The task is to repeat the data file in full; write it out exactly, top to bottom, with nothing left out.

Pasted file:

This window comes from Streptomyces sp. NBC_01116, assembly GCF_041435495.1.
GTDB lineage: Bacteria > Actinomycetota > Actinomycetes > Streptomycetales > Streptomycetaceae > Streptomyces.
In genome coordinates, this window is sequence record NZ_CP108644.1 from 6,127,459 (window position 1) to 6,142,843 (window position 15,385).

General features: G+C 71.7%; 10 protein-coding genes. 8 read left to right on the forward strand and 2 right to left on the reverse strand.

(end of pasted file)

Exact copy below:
This window comes from Streptomyces sp. NBC_01116, assembly GCF_041435495.1.
GTDB lineage: Bacteria > Actinomycetota > Actinomycetes > Streptomycetales > Streptomycetaceae > Streptomyces.
In genome coordinates, this window is sequence record NZ_CP108644.1 from 6,127,459 (window position 1) to 6,142,843 (window position 15,385).

General features: G+C 71.7%; 10 protein-coding genes. 8 read left to right on the forward strand and 2 right to left on the reverse strand.